Wreckage from a WWII Plane Crash Sits atop a Colorado Hike
Imagine if you will, taking a leisurely hike up into the mountains and then, without warning, stumbling upon the site of a tragic accident.
Well, that has likely happened to numerous Coloradans as a fairly well-known hiking trail takes hikers right to the wreckage of an old plane from World War II that tragically crashed many years ago.
Colorado Hiking Trail Leads to Plane Crash Site
The aforementioned hiking trail that leads to the plane crash site is known as the Flowers Trail and is about 30 miles west of Fort Collins, Colorado.
However, let's head back first and learn what happened to the plane.
WWII Plane Crashes in the Colorado Mountains
On June 13th, 1944, a small plane, known as a Boeing B17F Flying Fortress, was returning from night training in Rapid City, South Dakota when it veered off course. Unfortunately and tragically, after the pilot attempted to save the plane, it crashed into a mountain in Colorado, instantly killing the two pilots as well as the navigator.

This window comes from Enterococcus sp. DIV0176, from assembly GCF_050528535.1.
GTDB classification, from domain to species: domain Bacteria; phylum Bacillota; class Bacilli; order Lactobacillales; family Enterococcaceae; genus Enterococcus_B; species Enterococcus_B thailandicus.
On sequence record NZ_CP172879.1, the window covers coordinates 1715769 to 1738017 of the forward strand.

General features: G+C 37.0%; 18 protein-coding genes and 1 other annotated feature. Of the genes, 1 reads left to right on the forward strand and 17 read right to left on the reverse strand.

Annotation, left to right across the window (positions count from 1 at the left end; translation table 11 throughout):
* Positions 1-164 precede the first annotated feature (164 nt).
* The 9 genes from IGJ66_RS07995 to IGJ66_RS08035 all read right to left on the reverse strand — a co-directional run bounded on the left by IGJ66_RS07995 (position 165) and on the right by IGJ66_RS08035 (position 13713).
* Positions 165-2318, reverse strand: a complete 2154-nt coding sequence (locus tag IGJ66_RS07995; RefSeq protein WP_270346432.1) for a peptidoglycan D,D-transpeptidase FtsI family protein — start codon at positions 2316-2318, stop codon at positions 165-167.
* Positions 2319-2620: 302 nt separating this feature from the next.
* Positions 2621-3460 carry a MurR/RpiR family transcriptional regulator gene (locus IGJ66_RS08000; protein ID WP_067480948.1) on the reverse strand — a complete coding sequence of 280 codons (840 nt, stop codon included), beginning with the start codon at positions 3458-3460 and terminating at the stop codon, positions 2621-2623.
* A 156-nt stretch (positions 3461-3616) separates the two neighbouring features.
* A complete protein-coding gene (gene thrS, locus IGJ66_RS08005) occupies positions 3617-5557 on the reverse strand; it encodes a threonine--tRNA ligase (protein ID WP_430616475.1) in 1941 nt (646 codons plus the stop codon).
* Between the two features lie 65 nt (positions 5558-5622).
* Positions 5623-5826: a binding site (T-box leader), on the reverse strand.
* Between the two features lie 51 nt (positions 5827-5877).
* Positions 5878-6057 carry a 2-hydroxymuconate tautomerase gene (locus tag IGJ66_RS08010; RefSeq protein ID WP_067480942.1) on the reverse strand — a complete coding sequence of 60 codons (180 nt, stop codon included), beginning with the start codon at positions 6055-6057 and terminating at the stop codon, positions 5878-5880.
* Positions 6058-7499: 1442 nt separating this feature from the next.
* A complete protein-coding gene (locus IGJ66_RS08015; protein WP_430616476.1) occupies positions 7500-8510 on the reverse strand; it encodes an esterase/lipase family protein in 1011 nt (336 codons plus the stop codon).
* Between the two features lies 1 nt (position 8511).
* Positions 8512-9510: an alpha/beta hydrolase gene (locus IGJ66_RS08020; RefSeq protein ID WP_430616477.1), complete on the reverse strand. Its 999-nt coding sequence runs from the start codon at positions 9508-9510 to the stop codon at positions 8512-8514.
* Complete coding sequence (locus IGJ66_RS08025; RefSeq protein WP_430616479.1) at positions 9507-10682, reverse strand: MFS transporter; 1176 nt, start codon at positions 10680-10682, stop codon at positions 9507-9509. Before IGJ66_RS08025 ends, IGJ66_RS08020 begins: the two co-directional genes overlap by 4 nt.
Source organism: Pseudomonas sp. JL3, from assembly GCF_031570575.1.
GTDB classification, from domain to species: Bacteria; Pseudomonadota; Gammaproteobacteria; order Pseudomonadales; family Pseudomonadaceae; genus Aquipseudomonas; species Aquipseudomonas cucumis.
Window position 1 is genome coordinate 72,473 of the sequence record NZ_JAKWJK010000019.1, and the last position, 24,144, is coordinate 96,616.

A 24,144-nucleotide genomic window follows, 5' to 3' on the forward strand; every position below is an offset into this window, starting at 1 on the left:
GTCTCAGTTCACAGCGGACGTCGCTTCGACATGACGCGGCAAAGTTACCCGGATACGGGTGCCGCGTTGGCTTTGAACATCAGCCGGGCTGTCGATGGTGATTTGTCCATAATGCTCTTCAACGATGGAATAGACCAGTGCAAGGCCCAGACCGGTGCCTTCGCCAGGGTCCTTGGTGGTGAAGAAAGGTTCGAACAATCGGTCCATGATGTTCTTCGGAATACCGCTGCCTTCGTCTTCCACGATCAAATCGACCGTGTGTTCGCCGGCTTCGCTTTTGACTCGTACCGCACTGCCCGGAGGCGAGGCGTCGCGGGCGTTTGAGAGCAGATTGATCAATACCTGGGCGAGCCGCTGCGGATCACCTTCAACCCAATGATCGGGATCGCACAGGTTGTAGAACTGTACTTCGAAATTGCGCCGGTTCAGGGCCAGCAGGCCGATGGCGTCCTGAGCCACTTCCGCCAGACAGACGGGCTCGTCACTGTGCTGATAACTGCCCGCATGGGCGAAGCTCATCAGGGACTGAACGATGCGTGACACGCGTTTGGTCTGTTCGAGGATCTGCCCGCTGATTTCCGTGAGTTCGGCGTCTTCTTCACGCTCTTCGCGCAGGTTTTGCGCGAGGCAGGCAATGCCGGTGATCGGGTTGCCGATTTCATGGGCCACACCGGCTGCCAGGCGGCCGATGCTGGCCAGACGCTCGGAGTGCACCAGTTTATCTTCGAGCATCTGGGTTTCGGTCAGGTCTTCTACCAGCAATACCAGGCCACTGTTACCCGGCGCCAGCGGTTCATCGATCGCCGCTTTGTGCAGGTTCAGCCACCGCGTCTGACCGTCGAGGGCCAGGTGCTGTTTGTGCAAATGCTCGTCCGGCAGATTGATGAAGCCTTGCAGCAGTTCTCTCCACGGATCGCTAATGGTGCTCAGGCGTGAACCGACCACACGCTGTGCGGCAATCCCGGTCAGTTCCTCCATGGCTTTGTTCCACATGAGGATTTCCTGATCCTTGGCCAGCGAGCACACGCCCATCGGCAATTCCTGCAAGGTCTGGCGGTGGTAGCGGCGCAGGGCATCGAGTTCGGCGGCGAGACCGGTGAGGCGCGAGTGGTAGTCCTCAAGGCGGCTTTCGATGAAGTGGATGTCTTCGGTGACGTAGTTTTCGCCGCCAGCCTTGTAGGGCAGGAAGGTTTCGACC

The following day, two of the survivors of the crash hiked for an estimated 14 hours to search for help, despite being severely injured, until finding a phone in Fort Collins. However, the damage had been done, lives had been lost, and the wreckage still sits atop the same mountain the plane crashed into.
The Colorado Plane Crash Site Today
Today, you can hike up the Flowers Trail all the way up to the wreckage, much of which is still there. Over the years, visitors have left memorials in the forms of flags and patches to pay respect and if you take the hike to visit the crash site yourself, you'll notice these memorials right away.
In the meantime, take a virtual hike up the trail and see the wreckage for yourself: